Green option proposed for Ste. Anne’s water tower
PHOTO BY JOHN JANTAK
Ste. Anne’s council passed a resolution at the April 10 council meeting to study a proposal to turn its iconic water tower into an indoor greenhouse.
Turning the Ste. Anne de Bellevue water tower into an indoor greenhouse is being touted by Mayor Paola Hawa as a viable option to preserve the iconic historic landmark after questions were raised about its future during the council meeting on Monday, April 10.
That’s when council unanimously adopted a resolution that will allow them to consider whether it will be practical to apply for a subsidy from the Federation of Canadian Municipalities (FCM) that would be used to defray the cost of the proposed project.
For Hawa, the greenhouse proposal is an exceptional concept that focuses on out-of-the-box thinking. “I’ve always thought that it would be really funky to turn that tower into a vertical farm,” said Hawa.
It was architect Sevag Pogharian’s suggestion that the city consider applying for a subsidy through the FCM that prompted council to consider the proposal as a feasible option, said Hawa, and stressed that his involvement is strictly voluntary. Pogharian’s architectural firm Montréal Zero specializes in net zero energy as well as autonomous or self-sufficient buildings and neighbourhoods.
“Municipalities are often left with legacy buildings and the water tower is a perfect example of where the structure used to serve a purpose but doesn’t anymore,” Pogharian told Your Local Journal. “It’s a perfectly fine structure. So what do you do with these buildings?
“In the case of the water tower, a greenhouse is a perfectly good new use for it,” added Pogharian. “It’s not a use that would have made any sense 30 years ago, but today it really does. We have a food system that has some deep flaws and using this structure to produce winter greens is a very sensible way of replacing what we would have otherwise imported from great distances. That’s the concept.”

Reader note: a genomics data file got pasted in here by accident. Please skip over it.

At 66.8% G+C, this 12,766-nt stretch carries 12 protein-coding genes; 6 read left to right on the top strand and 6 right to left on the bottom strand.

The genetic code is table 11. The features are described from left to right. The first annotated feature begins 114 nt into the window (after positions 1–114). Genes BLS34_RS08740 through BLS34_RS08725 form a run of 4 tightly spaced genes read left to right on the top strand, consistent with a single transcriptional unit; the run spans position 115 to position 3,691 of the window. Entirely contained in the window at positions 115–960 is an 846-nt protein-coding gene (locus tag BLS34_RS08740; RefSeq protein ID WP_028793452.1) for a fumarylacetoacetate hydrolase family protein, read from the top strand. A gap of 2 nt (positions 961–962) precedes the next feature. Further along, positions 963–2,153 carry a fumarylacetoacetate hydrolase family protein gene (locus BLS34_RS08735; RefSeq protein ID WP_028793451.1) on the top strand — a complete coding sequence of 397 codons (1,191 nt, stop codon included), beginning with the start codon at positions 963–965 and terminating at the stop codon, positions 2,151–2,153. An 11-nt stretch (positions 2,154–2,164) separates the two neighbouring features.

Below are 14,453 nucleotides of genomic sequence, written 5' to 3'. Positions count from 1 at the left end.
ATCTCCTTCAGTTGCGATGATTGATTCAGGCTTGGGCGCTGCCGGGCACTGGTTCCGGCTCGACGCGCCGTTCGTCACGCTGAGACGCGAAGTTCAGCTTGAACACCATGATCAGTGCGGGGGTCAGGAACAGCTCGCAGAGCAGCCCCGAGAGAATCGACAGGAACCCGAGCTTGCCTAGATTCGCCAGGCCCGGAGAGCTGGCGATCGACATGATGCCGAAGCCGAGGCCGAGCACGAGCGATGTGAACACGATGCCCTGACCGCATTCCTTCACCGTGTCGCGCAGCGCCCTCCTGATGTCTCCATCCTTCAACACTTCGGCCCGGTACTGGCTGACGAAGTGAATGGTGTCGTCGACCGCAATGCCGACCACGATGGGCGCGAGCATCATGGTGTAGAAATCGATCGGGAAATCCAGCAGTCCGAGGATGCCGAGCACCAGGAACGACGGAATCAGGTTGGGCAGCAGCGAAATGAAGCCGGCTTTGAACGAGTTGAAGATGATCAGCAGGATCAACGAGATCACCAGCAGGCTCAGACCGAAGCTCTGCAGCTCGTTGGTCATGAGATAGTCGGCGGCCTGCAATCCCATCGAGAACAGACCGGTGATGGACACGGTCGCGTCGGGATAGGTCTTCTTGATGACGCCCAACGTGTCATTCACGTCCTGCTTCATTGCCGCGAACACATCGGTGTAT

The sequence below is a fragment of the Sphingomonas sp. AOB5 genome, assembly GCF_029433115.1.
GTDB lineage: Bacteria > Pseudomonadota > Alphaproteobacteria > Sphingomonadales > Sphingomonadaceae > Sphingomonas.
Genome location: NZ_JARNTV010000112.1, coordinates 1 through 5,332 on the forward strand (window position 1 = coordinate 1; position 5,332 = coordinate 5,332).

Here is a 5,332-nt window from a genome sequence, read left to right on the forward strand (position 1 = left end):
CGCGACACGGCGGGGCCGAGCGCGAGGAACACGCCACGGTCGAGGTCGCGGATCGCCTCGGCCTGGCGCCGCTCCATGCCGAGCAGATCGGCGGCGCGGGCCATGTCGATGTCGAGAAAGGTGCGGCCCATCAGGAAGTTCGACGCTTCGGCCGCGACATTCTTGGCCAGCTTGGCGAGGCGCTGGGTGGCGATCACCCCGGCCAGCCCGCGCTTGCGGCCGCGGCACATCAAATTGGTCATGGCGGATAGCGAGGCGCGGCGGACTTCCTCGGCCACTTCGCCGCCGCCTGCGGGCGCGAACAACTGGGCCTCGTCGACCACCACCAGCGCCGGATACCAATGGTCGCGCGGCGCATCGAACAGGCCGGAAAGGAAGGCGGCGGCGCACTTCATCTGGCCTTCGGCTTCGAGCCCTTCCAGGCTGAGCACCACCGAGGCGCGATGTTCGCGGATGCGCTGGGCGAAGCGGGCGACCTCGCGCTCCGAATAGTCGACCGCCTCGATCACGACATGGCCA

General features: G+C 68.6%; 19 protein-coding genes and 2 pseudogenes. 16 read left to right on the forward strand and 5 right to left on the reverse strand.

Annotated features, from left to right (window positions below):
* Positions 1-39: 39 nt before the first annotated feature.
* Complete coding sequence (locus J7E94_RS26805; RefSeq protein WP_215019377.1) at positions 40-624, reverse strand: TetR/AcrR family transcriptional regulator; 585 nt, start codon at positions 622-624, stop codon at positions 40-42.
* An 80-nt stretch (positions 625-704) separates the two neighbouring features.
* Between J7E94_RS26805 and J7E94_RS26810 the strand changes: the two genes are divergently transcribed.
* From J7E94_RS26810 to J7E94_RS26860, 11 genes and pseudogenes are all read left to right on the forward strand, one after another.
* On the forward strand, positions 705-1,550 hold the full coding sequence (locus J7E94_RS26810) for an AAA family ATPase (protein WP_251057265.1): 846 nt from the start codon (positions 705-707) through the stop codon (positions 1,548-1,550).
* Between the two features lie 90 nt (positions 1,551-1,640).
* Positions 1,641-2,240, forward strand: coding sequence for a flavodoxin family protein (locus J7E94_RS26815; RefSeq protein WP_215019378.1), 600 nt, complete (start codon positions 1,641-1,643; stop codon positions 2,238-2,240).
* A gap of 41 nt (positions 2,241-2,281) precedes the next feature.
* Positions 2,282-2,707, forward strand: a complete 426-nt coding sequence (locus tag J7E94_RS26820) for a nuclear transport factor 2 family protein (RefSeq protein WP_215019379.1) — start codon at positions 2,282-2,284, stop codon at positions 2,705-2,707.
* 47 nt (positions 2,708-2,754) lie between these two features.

The fate of the tower remains uncertain as council still hasn’t determined whether it should be demolished at a cost of $800,000 or the façade repainted for $400,000. “Whether it’s repainted by graffiti artists or whether a single colour is used, it will still cost $400,000. The main cost involves the scaffolding that’s needed around the tower, which will take up 50 per cent of the budget,” Hawa said.
Demolishing the tower would bring about its own challenges because it’s located in a residential area next to houses. It could also negatively impact traffic flow along Autoroute 20 adjacent to the tower, including the eastbound entrance to the autoroute from Ste. Anne’s, said Hawa.
While council still has to decide whether it will proceed with the subsidy application process, Hawa feels the greenhouse proposal is feasible and would protect a structure that is a major part of the city’s historic heritage, especially with the recent demolition of the hose tower that sat atop city hall. “If people had an emotional tie to the hose tower, it’s even more so with the water tower,” she said.
“There’s up to $1 million in subsidies available for a project that is innovative, deals with urban agriculture, and reduces greenhouse gasses. It’s about applying new technologies so why don’t we try to build a vertical farm with zero emissions? It’ll make the tower useful, the subsidies will help, and it’ll be an icon not only to the history of Ste. Anne’s, but because people will see it from afar, it’ll also be a beacon to innovation,” said Hawa.